Ensuring our history’s future
Published 12:01 am Saturday, April 18, 2015
Carter County’s historical roots run deep. From the founding of the first settlement along the banks of the Watauga River and the Overmountain Men who marched to victory, down through the years to the families living here today, Carter County has a lot of stories to tell and preserve.
Many of the stories which helped shaped the county and its residents can be found in the vaults of the Carter County Courthouse in records dating back to a time before Tennessee was even a state. Old wills, marriage records, court documents, deeds, professional licensing, bonds and records of births and deaths are just some of the old records found at the courthouse.
Carter County Historian Scott Bowers has a dream to see these records protected, a dream he says can and should become a reality. The creation of a Carter County Historical Archives would be the best way to protect the historical documents and make sure they are preserved for future generations.
“We are so fortunate to have all these records here,” Bowers said. “I talk to other historians and they are envious.”
When Bowers became the county historian a few years ago, he began working to see what records were on file and to do what he could to organize and protect them. Over the years, records were not always filed and preserved the way they should have been, he said.
One of Bowers’ finds was a box containing documents from the late 1700s and early 1800s. The items had simply been folded up and placed inside.
“This just isn’t a recommended way to store records,” Bowers said.
Bowers was able to remove some of the records, many of which had been damaged by years of being folded up and improperly stored. There are some items Bowers said he has not yet unfolded, fearful the documents would completely fall apart.
The oldest record Bowers has found is an old will from 1795. “That’s pre-Tennessee,” he said.
Also found in the vaults are documents and records from the Civil War, something that Bowers said is rare to find in a southern courthouse.
“The fact that we have any Civil War records is a luxury,” he said. “If you go to North Carolina you don’t find that, or even over to Sullivan County.” Many records from that time frame were destroyed as battling armies moved through the area or in incidents later, such as fires.
The Carter County Courthouse was heavily damaged in November 1932 by a fire that destroyed the attic and roof — but not the history of the building. The valuable records remained untouched in the vaults, Bowers said.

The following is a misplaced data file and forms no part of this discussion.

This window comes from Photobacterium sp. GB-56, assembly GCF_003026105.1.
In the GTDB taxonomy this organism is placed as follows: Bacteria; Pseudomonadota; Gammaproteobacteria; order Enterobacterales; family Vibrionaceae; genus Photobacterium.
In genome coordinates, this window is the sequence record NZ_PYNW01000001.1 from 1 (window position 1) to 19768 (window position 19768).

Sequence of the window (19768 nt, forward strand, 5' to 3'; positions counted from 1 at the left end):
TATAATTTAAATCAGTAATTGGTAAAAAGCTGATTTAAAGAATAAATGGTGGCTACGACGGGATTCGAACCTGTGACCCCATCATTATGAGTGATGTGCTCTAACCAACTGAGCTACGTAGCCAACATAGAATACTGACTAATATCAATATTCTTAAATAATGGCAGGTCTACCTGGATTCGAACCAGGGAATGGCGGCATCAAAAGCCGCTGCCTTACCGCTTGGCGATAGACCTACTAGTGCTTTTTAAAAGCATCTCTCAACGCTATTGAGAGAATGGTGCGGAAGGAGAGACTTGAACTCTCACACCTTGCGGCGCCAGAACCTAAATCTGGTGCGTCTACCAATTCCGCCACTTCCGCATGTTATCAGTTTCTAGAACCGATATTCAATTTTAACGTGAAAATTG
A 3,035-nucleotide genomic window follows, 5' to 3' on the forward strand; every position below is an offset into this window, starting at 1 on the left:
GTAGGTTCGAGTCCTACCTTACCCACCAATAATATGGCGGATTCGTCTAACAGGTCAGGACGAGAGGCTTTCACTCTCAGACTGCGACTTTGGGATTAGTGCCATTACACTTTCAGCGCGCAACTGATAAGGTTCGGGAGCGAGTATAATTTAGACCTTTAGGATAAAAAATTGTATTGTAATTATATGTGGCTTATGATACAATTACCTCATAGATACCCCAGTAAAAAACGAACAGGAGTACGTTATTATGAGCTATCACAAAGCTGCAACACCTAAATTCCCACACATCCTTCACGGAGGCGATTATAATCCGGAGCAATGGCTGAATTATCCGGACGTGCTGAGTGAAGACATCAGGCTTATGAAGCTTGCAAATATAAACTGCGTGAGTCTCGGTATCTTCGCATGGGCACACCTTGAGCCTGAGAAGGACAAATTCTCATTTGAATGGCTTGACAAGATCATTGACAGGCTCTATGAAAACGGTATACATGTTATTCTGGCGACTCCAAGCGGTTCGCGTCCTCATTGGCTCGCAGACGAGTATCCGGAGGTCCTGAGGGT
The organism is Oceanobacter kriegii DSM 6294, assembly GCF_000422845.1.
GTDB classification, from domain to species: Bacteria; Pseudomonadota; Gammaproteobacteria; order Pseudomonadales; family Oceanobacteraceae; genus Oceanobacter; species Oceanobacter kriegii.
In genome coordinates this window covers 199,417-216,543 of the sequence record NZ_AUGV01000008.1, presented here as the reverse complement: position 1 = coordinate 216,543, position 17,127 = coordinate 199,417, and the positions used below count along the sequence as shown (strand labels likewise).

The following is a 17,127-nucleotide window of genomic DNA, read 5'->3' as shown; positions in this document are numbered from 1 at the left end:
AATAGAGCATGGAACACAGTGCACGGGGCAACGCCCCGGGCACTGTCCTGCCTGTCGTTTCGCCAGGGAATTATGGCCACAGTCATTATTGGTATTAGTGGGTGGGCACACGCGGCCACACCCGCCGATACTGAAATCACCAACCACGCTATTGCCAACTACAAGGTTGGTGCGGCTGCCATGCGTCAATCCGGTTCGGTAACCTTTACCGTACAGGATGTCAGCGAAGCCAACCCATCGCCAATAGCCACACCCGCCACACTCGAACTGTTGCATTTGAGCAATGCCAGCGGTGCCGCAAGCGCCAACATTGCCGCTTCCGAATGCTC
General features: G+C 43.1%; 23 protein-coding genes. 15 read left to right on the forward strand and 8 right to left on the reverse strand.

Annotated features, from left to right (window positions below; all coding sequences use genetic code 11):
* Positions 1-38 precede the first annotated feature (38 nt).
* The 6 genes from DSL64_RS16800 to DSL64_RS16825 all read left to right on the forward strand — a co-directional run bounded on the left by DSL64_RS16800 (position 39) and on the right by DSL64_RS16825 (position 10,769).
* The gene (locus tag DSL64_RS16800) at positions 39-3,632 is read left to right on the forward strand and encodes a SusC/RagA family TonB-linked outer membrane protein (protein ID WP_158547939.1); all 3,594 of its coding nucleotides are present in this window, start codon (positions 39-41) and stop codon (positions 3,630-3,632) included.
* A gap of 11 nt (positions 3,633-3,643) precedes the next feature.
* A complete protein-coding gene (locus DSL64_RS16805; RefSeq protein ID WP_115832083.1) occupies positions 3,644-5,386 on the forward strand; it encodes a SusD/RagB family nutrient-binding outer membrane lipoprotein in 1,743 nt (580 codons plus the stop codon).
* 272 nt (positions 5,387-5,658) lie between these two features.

In addition to filed documents, the county’s historical records include old log books listing marriages, actions taken by the county court, criminal court proceedings and trials and a variety of other county business.
While the books have fared better than the documents, many of the older books are showing their age, Bowers said. Some of them are falling apart at the bindings which makes the pages come loose and become damaged.
In more modern times, office holders have found better ways to store and maintain their records but having a county archive would be the best way to also preserve these important documents, Bowers said.
“The office holders have done an overall good job protecting these records, but if we can do it better, why not?” he said. “We’ve got records here (Mary Gouge’s office), records down in Jody Bristol’s office, in Melissa Moreland’s office, over in Johnny Blankenship’s office and some down in the basement of the public defender’s office. Why not bring them all together in one place that people can visit.”
Creating a county archive would also allow the county to hire an archivist, which is something Bowers said is greatly needed.
“We need to have somebody who actually went to school for this, someone who understands what these records are and has the knowledge to know how to preserve them,” he said. “I’m a historian, I’m not an archivist. I did not go to school for this.”
Preserving such old records takes special training and skill; not just anyone can do the job, he said. “I don’t call an electrician to fix my toilet,” Bowers added.
Having an archive would also allow for the records to be preserved digitally, he said. In the past, the members of the Carter County Records Commmission proposed adding a small fee to the filing of official records, such as deeds, business licenses and marriage licenses. That fee would then be earmarked for the archive and upkeep of the county’s records.
However the idea did not make it past a vote by the committee. Bowers said he hopes the idea will be looked at again.
“It has to go through the records commission first and then the full commission,” he said.
In addition to the possibility of local funding, Bowers said there are state funds and grants available for county archives, which Bowers said must be kept separately from city government archives under state law.
One thing is certain however, he said, the issue of preserving these vital historical records must be addressed.
“This discussion cannot be ignored anymore,” Bowers said. “Doing nothing is an action and I feel it is a negative action.
“We can do the right things and move forward or we can keep kicking the can down the road,” he added. “I think it’s time we pick that can up.”